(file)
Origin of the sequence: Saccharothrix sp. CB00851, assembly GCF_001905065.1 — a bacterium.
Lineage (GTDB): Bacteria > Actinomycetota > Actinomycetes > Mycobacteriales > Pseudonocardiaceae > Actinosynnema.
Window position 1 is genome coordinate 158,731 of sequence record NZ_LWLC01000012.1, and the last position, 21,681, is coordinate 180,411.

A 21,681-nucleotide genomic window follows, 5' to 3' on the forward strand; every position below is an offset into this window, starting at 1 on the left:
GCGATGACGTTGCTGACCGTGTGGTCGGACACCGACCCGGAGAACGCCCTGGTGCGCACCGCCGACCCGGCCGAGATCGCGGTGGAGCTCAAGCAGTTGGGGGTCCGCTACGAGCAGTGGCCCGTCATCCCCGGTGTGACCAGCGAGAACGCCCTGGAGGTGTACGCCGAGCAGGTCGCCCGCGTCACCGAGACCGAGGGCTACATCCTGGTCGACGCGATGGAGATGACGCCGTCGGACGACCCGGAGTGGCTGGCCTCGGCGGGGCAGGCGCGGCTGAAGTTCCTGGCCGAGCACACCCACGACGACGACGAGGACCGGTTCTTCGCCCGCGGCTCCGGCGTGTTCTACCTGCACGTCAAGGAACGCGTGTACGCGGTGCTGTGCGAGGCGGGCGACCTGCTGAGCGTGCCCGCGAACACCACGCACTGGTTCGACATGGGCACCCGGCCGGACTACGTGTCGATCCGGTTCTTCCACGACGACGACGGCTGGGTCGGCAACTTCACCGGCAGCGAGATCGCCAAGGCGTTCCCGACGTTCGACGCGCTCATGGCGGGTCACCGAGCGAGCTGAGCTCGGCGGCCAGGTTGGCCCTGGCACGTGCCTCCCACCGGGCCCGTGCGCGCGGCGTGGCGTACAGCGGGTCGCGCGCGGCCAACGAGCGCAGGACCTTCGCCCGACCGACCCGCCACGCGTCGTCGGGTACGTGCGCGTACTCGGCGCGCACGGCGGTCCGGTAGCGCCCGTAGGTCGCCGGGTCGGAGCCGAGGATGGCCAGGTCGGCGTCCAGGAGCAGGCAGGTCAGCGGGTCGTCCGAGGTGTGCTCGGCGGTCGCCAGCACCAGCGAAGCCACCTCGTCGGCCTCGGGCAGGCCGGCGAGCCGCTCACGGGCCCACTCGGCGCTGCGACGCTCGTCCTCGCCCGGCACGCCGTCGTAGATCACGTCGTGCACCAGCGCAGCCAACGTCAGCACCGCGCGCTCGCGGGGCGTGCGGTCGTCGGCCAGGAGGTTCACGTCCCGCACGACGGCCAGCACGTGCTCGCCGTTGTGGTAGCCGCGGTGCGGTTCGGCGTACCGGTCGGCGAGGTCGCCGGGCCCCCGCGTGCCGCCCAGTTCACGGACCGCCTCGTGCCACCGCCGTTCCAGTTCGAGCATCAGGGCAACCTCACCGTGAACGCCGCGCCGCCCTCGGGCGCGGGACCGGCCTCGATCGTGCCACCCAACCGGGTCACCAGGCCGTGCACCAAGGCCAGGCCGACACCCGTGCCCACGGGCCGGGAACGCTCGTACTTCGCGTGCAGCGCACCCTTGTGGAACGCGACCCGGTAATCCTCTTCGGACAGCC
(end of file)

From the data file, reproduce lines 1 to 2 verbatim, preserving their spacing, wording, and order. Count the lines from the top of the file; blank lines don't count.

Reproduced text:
Origin of the sequence: Saccharothrix sp. CB00851, assembly GCF_001905065.1 — a bacterium.
Lineage (GTDB): Bacteria > Actinomycetota > Actinomycetes > Mycobacteriales > Pseudonocardiaceae > Actinosynnema.